Whether the Contractor is entitled to be paid additional monies in respect of the excavation and removal of the reinforced concrete and, if so, what the basis of the valuation should be.
Assignment brief 1600 words assignment task A and B
Construction Law & Dispute Resolution
Following the UK Government’s decision to fund the single biggest investment in the North of England railway infrastructure since the industrial revolution, Tunnel Tiger Construction Limited (“the Contractor ”) was awarded a contract by Northern Powerhouse Rail Limited (“the Employer”) for the construction of a 10 m diameter railway tunnel linking Salford and Manchester (“the Works”).
A JCT 2016 Standard Building Contract With Quantities (SBC/Q) form of contract was signed by the Employer and the Contractor in respect of the Works. Incorporated into the Contract Documents was a ground investigation report including borehole data (“the GIR”).
In the length of the tunnel beneath Salford Cathedral the GIR identified “solid rock, laminated clay and glacial deposits” in the tunnel cross - section. The Contract Bills included an item relating to the excavation of reinforced concrete within that length of the tunnel with a measured quantity of 5 m3 that was priced by the Contractor at tender stage.
During the course of the Works, the Contractor uncovered a large reinforced concrete passageway running across the proposed route of the new tunnel beneath the cathedral. The Contract Administrator issued an instruction for the excavation and removal of the passageway “…in order that the Works can be completed…
The Contractor’s construction manager immediately mobilises heavy concrete breaking plant to site and sometime later submits an extension of time and loss and expense notice relating to the delay and additional cost that the Contractor would probably incur as a consequence of the prolongation and disruption caused by the removal of the culvert.
At a subsequent site valuation the Contractor’s graduate quantity surveyor includes an item under the Variation section for the excavation of 1000 m3 of reinforced concrete to the culvert (based upon agreed measurements taken on site with the Clerk of Works) using the rate in the Contract Bills. The Quantity Surveyor rejects the rate on the basis that: “the rate is too high and was clearly a mistake in the Contractor’s tender…” and that, in accordance with the contract, the Quantity Surveyor will determine “a fair rate”.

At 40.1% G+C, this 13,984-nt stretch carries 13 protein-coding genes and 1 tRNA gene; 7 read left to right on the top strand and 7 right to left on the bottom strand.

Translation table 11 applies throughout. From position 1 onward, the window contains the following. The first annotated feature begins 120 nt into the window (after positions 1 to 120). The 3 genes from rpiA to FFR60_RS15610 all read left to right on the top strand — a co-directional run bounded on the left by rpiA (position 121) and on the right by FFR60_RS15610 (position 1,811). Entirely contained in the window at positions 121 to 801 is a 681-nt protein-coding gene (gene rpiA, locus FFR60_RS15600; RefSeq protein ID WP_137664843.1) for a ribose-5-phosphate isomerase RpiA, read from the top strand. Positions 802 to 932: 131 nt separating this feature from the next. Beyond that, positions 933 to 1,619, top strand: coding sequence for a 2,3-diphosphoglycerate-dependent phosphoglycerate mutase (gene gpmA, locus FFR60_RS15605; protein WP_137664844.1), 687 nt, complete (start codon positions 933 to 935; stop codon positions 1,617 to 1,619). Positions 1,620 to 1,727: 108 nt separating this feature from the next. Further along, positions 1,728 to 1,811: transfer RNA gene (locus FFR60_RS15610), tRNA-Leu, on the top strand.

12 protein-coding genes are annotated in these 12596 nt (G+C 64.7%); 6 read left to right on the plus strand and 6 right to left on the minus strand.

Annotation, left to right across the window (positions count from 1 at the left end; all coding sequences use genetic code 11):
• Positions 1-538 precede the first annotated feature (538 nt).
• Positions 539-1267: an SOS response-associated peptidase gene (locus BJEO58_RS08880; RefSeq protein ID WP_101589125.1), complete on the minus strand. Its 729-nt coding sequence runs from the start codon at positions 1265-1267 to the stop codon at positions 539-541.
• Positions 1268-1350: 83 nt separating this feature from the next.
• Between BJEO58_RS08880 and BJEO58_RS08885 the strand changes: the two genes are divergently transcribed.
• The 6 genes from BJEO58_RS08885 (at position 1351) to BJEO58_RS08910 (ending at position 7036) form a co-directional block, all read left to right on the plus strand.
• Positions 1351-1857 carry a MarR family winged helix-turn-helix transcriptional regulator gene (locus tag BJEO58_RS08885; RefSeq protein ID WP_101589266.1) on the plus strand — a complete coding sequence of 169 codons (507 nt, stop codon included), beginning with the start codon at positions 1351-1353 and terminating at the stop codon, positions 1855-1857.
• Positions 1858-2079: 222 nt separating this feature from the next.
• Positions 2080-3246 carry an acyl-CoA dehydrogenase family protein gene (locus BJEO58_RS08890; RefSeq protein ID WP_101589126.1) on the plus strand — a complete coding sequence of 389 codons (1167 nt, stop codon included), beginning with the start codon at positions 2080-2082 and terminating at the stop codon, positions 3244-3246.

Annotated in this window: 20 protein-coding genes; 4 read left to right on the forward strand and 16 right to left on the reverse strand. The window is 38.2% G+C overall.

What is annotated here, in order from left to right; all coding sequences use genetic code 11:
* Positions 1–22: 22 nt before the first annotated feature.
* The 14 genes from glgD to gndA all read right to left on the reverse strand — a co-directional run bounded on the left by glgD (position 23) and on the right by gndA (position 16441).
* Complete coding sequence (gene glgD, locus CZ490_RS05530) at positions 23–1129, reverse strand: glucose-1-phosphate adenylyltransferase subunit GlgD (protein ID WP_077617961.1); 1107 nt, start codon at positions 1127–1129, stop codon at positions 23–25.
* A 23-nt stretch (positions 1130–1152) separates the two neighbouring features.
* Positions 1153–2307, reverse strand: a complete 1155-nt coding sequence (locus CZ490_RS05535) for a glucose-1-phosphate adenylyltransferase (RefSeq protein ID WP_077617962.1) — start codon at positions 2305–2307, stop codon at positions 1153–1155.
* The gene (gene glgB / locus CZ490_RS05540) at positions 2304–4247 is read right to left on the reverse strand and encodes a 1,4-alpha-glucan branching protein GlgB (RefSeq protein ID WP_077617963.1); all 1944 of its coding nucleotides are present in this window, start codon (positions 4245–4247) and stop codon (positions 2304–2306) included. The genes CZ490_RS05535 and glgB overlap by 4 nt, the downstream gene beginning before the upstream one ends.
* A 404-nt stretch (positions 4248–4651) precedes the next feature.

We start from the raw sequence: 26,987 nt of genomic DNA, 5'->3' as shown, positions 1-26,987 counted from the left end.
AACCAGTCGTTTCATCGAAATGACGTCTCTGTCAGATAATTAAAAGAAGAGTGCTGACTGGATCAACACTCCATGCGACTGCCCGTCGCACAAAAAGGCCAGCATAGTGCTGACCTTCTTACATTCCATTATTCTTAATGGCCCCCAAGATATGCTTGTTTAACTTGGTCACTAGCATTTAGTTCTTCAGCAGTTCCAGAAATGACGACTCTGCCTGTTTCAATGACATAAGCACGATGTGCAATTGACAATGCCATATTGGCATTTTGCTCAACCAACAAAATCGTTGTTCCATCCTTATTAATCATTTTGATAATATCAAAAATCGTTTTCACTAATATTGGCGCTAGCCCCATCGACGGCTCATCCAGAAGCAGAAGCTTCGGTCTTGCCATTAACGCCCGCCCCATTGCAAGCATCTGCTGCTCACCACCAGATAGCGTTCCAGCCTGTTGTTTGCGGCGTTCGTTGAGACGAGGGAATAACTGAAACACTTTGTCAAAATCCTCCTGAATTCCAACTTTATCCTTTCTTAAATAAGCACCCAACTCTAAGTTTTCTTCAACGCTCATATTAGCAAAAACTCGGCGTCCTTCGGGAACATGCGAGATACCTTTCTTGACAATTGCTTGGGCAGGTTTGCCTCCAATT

At the monthly progress meeting the cost overruns and delays relating to the Works are reported. The Employer’s project director turns to the Contract Administrator and states “ You need to follow the Quantity Surveyor’s approach - we are not having another Crossrail situation here”
The Contract Administrator subsequently writes to the Contractor regarding the extension of time and loss and expense notice stating:
“I refer to the time and money issues associated with the removal of the reinforced concrete passageway. I have discussed this matter with the Employer and, in his opinion, he believes that you should have realised that there was a likelihood of you encountering reinforced concrete given the industrial nature along the route of the tunnel and the fact that excavation and removal of reinforced concrete was measured in the Bill of Quantities.
In any event notices were not given immediately your construction manager became aware of the obstruction.
I am therefore unable to agree to any extension of time or loss and expense in respect of the concrete passageway
You are required to prepare a report which provides advice to the Contractor in relation to the contractual position with regard to the following:
a) Whether the Contractor is entitled to be paid additional monies in respect of the excavation and removal of the reinforced concrete and, if so, what the basis of the valuation should be. (800 words)
b) Whether, in principle, the Contractor is entitled to an adjustment to the Completion Date and to payment for loss and expense in respect of the obstruction. (800 words)
Your advice should be fully supported by reference to the relevant provisions of JCT SBC/Q 2016 together with relevant cases and any authorities in statute (if any) which should all be cited and referenced in accordance with the Harvard (APA 6th) style of referencing.
Short Introduction (that focuses on the task would be good) setting out what you are going to do.
This is a JCT SBC/Q 2016 contract
Go and look at clauses 5.1 and the Valuation Rules at 5.6 of JCT SBC/Q 2016.
What about the alleged pricing error
Use defined terms consistently Relevant Events, Relevant Matters etc
Explain the notices point better – Obrascon / Thorn help
Knowledge and Understanding:
1. Demonstrate a theoretical and practical understanding of the reasons why disputes arise in the construction industry and the various mechanisms for avoiding and resolving them.
2. Explain the various principles of substantive law which are relevant to disputes in the construction industry.
3. Demonstrate an understanding of how these legal principles influence professional practice within the industry.
4. Apply relevant principles of law to a range of problem scenarios and provide articulate and logical solutions.
5. Critically evaluate the appropriateness of current professional practice in the context of relevant legal rules and identify areas requiring reform.
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